Social isolation and loneliness: prospective associations with functional status in older adults
journal contributionposted on 08.09.2016 by Aparna Shankar, Anne McMunn, Panayotes Demakakos, Mark Hamer, Andrew Steptoe
Any type of content formally published in an academic journal, usually following a peer-review process.
Objective: The present analysis aimed to examine the associations of isolation and loneliness, individually as well as simultaneously, with two measures of functional status (gait speed and difficulties in activities of daily living) in older adults over a 6-year period using data from the English Longitudinal Study of Ageing, and to assess if these associations differ by SES. Methods: Loneliness was measured using the short form of the Revised UCLA scale and an index of social isolation was computed incorporating marital status; frequency of contact with friends, family, and children; and participation in social activities. Measures of functional status were assessed identically at baseline and 6 years later for 3070 participants (mean age 69 years). Wealth was used as an indicator of SES. Results: In fully and mutually adjusted models, social isolation and loneliness were found to be associated with a decrease in gait speed at follow-up, with stronger effects among more disadvantaged individuals. Loneliness was associated with an increase in difficulties with activities of daily living. Conclusions: Isolation and loneliness were adversely associated with different aspects of functional status. Interventions to reduce isolation and loneliness may be particularly beneficial for individuals in disadvantaged groups.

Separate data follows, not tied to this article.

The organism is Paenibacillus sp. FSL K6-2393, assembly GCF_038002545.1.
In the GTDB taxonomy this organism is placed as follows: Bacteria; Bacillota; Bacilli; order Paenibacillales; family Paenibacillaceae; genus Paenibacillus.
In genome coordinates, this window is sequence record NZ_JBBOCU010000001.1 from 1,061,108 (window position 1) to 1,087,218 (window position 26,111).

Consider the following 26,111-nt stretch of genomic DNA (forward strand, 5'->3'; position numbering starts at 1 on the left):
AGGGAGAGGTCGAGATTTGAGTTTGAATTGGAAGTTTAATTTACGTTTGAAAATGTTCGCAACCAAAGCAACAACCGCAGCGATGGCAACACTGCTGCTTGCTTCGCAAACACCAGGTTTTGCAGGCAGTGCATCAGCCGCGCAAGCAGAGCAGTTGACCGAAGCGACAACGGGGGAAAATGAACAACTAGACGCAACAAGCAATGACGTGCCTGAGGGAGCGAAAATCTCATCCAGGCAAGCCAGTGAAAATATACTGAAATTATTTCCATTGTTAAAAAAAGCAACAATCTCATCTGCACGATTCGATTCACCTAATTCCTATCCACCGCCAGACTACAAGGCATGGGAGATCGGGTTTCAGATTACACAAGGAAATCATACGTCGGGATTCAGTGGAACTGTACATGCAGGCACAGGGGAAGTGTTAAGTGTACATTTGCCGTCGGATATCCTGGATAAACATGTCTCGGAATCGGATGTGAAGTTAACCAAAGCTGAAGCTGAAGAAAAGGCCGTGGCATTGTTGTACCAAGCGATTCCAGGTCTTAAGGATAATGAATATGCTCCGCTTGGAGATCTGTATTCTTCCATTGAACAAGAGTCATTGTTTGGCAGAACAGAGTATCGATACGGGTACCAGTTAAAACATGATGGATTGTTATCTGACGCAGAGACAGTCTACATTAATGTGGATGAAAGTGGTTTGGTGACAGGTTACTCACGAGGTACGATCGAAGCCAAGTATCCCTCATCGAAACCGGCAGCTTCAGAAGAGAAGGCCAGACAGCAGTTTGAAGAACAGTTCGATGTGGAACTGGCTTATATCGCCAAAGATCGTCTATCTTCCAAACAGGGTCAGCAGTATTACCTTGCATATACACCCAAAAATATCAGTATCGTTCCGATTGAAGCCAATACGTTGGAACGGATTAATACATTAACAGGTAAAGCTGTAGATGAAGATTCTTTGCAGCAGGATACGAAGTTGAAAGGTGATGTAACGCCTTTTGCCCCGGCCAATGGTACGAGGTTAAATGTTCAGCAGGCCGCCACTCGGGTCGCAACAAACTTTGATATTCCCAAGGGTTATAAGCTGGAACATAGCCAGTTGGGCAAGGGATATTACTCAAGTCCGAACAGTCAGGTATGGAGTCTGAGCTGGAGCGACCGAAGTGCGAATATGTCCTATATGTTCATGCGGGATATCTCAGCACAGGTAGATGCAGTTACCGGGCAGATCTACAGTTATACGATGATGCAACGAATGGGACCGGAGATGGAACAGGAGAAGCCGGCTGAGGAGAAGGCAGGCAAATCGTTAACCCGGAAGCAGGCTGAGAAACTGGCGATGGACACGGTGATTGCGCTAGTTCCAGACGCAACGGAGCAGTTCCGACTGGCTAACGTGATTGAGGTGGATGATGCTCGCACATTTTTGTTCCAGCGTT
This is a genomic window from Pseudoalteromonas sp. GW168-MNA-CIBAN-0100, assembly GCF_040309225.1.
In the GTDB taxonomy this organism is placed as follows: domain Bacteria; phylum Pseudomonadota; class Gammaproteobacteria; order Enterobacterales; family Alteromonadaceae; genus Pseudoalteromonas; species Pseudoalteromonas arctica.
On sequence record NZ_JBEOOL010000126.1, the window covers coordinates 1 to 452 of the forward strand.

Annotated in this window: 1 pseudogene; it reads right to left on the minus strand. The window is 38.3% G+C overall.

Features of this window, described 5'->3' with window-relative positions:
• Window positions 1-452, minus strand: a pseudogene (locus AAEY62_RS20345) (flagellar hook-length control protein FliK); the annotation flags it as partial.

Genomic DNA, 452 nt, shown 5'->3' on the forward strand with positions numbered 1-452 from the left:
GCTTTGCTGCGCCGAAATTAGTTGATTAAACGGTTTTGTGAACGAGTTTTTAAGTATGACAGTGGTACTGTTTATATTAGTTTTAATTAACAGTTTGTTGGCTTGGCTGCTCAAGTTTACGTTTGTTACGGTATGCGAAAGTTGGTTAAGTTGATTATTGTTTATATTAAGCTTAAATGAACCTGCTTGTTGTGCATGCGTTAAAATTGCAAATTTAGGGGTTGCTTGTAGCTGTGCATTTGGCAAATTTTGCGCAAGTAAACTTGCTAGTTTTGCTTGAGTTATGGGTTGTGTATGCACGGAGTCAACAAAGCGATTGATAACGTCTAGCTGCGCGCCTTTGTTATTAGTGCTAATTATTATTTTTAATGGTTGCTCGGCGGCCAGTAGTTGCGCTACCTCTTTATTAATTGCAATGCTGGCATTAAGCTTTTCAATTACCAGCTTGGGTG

- Sport, Exercise and Health Sciences